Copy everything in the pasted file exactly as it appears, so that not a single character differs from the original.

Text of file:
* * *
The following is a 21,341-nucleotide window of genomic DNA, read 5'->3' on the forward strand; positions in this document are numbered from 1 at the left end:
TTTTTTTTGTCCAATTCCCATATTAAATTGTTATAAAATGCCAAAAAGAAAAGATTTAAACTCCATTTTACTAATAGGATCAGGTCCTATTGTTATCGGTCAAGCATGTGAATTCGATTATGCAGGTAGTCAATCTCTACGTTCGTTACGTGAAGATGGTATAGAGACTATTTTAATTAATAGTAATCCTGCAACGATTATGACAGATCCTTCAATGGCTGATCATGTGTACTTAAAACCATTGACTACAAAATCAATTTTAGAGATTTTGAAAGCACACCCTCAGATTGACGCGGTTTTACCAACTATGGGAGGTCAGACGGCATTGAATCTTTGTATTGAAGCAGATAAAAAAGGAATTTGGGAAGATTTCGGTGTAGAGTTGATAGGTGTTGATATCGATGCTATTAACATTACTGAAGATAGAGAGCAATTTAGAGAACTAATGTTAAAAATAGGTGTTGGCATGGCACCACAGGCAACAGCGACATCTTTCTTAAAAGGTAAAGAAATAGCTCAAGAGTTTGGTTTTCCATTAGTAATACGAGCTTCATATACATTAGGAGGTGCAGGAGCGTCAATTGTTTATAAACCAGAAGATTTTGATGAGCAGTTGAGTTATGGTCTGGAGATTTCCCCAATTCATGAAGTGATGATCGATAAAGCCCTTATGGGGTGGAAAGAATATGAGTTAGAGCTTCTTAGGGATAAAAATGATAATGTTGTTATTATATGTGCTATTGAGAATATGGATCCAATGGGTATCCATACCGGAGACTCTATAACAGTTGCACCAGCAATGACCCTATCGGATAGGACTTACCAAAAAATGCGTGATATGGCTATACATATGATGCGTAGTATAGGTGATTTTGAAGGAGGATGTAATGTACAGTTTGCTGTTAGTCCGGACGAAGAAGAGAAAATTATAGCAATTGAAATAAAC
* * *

The following is a 21,341-nucleotide window of genomic DNA, read 5'->3' on the forward strand; positions in this document are numbered from 1 at the left end:
TTTTTTTTGTCCAATTCCCATATTAAATTGTTATAAAATGCCAAAAAGAAAAGATTTAAACTCCATTTTACTAATAGGATCAGGTCCTATTGTTATCGGTCAAGCATGTGAATTCGATTATGCAGGTAGTCAATCTCTACGTTCGTTACGTGAAGATGGTATAGAGACTATTTTAATTAATAGTAATCCTGCAACGATTATGACAGATCCTTCAATGGCTGATCATGTGTACTTAAAACCATTGACTACAAAATCAATTTTAGAGATTTTGAAAGCACACCCTCAGATTGACGCGGTTTTACCAACTATGGGAGGTCAGACGGCATTGAATCTTTGTATTGAAGCAGATAAAAAAGGAATTTGGGAAGATTTCGGTGTAGAGTTGATAGGTGTTGATATCGATGCTATTAACATTACTGAAGATAGAGAGCAATTTAGAGAACTAATGTTAAAAATAGGTGTTGGCATGGCACCACAGGCAACAGCGACATCTTTCTTAAAAGGTAAAGAAATAGCTCAAGAGTTTGGTTTTCCATTAGTAATACGAGCTTCATATACATTAGGAGGTGCAGGAGCGTCAATTGTTTATAAACCAGAAGATTTTGATGAGCAGTTGAGTTATGGTCTGGAGATTTCCCCAATTCATGAAGTGATGATCGATAAAGCCCTTATGGGGTGGAAAGAATATGAGTTAGAGCTTCTTAGGGATAAAAATGATAATGTTGTTATTATATGTGCTATTGAGAATATGGATCCAATGGGTATCCATACCGGAGACTCTATAACAGTTGCACCAGCAATGACCCTATCGGATAGGACTTACCAAAAAATGCGTGATATGGCTATACATATGATGCGTAGTATAGGTGATTTTGAAGGAGGATGTAATGTACAGTTTGCTGTTAGTCCGGACGAAGAAGAGAAAATTATAGCAATTGAAATAAAC